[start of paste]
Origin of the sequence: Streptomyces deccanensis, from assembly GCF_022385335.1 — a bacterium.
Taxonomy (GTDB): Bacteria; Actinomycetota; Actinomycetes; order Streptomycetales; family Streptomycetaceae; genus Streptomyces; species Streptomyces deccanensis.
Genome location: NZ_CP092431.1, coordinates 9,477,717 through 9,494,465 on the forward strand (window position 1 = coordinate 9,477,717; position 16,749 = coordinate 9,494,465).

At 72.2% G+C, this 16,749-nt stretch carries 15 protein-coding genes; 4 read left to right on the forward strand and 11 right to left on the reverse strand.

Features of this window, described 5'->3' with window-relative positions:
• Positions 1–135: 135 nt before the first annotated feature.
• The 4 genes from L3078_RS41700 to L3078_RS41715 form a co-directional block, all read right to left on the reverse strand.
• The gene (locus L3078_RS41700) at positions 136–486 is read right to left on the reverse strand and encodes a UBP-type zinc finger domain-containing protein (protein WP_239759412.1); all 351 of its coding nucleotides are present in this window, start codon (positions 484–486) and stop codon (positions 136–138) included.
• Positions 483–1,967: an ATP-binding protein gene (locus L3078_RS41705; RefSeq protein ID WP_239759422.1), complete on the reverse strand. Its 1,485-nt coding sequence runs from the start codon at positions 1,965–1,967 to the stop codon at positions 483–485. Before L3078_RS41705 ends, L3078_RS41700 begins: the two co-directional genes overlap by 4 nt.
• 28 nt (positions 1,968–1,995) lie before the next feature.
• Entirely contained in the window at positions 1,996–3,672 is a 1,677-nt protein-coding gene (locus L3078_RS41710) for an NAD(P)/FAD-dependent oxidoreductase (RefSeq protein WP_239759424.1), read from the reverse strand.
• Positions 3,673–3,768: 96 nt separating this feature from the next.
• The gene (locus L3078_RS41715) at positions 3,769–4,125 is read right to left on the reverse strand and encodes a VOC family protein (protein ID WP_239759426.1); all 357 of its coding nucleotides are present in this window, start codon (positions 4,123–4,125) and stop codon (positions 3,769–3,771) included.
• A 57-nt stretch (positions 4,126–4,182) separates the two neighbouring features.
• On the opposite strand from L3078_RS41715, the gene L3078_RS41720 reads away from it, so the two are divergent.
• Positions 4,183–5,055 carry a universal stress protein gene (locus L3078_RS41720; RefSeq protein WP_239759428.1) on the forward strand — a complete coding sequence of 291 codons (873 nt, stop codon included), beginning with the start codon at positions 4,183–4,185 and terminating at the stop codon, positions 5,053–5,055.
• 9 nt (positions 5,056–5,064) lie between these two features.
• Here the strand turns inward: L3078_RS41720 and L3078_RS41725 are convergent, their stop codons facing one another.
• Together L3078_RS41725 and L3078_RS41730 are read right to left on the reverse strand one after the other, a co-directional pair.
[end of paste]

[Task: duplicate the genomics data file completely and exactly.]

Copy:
Origin of the sequence: Streptomyces deccanensis, from assembly GCF_022385335.1 — a bacterium.
Taxonomy (GTDB): Bacteria; Actinomycetota; Actinomycetes; order Streptomycetales; family Streptomycetaceae; genus Streptomyces; species Streptomyces deccanensis.
Genome location: NZ_CP092431.1, coordinates 9,477,717 through 9,494,465 on the forward strand (window position 1 = coordinate 9,477,717; position 16,749 = coordinate 9,494,465).

At 72.2% G+C, this 16,749-nt stretch carries 15 protein-coding genes; 4 read left to right on the forward strand and 11 right to left on the reverse strand.

Features of this window, described 5'->3' with window-relative positions:
• Positions 1–135: 135 nt before the first annotated feature.
• The 4 genes from L3078_RS41700 to L3078_RS41715 form a co-directional block, all read right to left on the reverse strand.
• The gene (locus L3078_RS41700) at positions 136–486 is read right to left on the reverse strand and encodes a UBP-type zinc finger domain-containing protein (protein WP_239759412.1); all 351 of its coding nucleotides are present in this window, start codon (positions 484–486) and stop codon (positions 136–138) included.
• Positions 483–1,967: an ATP-binding protein gene (locus L3078_RS41705; RefSeq protein ID WP_239759422.1), complete on the reverse strand. Its 1,485-nt coding sequence runs from the start codon at positions 1,965–1,967 to the stop codon at positions 483–485. Before L3078_RS41705 ends, L3078_RS41700 begins: the two co-directional genes overlap by 4 nt.
• 28 nt (positions 1,968–1,995) lie before the next feature.
• Entirely contained in the window at positions 1,996–3,672 is a 1,677-nt protein-coding gene (locus L3078_RS41710) for an NAD(P)/FAD-dependent oxidoreductase (RefSeq protein WP_239759424.1), read from the reverse strand.
• Positions 3,673–3,768: 96 nt separating this feature from the next.
• The gene (locus L3078_RS41715) at positions 3,769–4,125 is read right to left on the reverse strand and encodes a VOC family protein (protein ID WP_239759426.1); all 357 of its coding nucleotides are present in this window, start codon (positions 4,123–4,125) and stop codon (positions 3,769–3,771) included.
• A 57-nt stretch (positions 4,126–4,182) separates the two neighbouring features.
• On the opposite strand from L3078_RS41715, the gene L3078_RS41720 reads away from it, so the two are divergent.
• Positions 4,183–5,055 carry a universal stress protein gene (locus L3078_RS41720; RefSeq protein WP_239759428.1) on the forward strand — a complete coding sequence of 291 codons (873 nt, stop codon included), beginning with the start codon at positions 4,183–4,185 and terminating at the stop codon, positions 5,053–5,055.
• 9 nt (positions 5,056–5,064) lie between these two features.
• Here the strand turns inward: L3078_RS41720 and L3078_RS41725 are convergent, their stop codons facing one another.
• Together L3078_RS41725 and L3078_RS41730 are read right to left on the reverse strand one after the other, a co-directional pair.